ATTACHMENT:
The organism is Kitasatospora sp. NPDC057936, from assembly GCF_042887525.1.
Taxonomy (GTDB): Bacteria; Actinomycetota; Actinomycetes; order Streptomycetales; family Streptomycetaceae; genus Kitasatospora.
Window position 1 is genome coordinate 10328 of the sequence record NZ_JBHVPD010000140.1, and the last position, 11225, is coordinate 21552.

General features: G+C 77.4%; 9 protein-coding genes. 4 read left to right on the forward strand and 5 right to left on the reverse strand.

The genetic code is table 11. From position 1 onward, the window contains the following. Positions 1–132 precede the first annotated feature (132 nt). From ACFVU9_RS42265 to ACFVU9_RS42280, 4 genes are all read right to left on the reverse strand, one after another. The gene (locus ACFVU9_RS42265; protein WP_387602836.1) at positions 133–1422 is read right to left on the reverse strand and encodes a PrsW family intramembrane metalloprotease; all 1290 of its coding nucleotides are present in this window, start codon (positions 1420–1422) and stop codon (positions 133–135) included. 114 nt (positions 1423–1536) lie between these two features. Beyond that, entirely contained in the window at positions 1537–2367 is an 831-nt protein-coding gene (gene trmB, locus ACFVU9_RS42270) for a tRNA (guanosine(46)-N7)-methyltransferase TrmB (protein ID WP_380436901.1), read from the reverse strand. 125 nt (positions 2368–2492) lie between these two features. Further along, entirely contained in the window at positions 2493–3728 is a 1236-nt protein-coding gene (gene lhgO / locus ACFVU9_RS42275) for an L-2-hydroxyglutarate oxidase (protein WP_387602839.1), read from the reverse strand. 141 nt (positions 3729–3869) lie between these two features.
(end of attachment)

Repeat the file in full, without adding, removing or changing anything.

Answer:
The organism is Kitasatospora sp. NPDC057936, from assembly GCF_042887525.1.
Taxonomy (GTDB): Bacteria; Actinomycetota; Actinomycetes; order Streptomycetales; family Streptomycetaceae; genus Kitasatospora.
Window position 1 is genome coordinate 10328 of the sequence record NZ_JBHVPD010000140.1, and the last position, 11225, is coordinate 21552.

General features: G+C 77.4%; 9 protein-coding genes. 4 read left to right on the forward strand and 5 right to left on the reverse strand.

The genetic code is table 11. From position 1 onward, the window contains the following. Positions 1–132 precede the first annotated feature (132 nt). From ACFVU9_RS42265 to ACFVU9_RS42280, 4 genes are all read right to left on the reverse strand, one after another. The gene (locus ACFVU9_RS42265; protein WP_387602836.1) at positions 133–1422 is read right to left on the reverse strand and encodes a PrsW family intramembrane metalloprotease; all 1290 of its coding nucleotides are present in this window, start codon (positions 1420–1422) and stop codon (positions 133–135) included. 114 nt (positions 1423–1536) lie between these two features. Beyond that, entirely contained in the window at positions 1537–2367 is an 831-nt protein-coding gene (gene trmB, locus ACFVU9_RS42270) for a tRNA (guanosine(46)-N7)-methyltransferase TrmB (protein ID WP_380436901.1), read from the reverse strand. 125 nt (positions 2368–2492) lie between these two features. Further along, entirely contained in the window at positions 2493–3728 is a 1236-nt protein-coding gene (gene lhgO / locus ACFVU9_RS42275) for an L-2-hydroxyglutarate oxidase (protein WP_387602839.1), read from the reverse strand. 141 nt (positions 3729–3869) lie between these two features.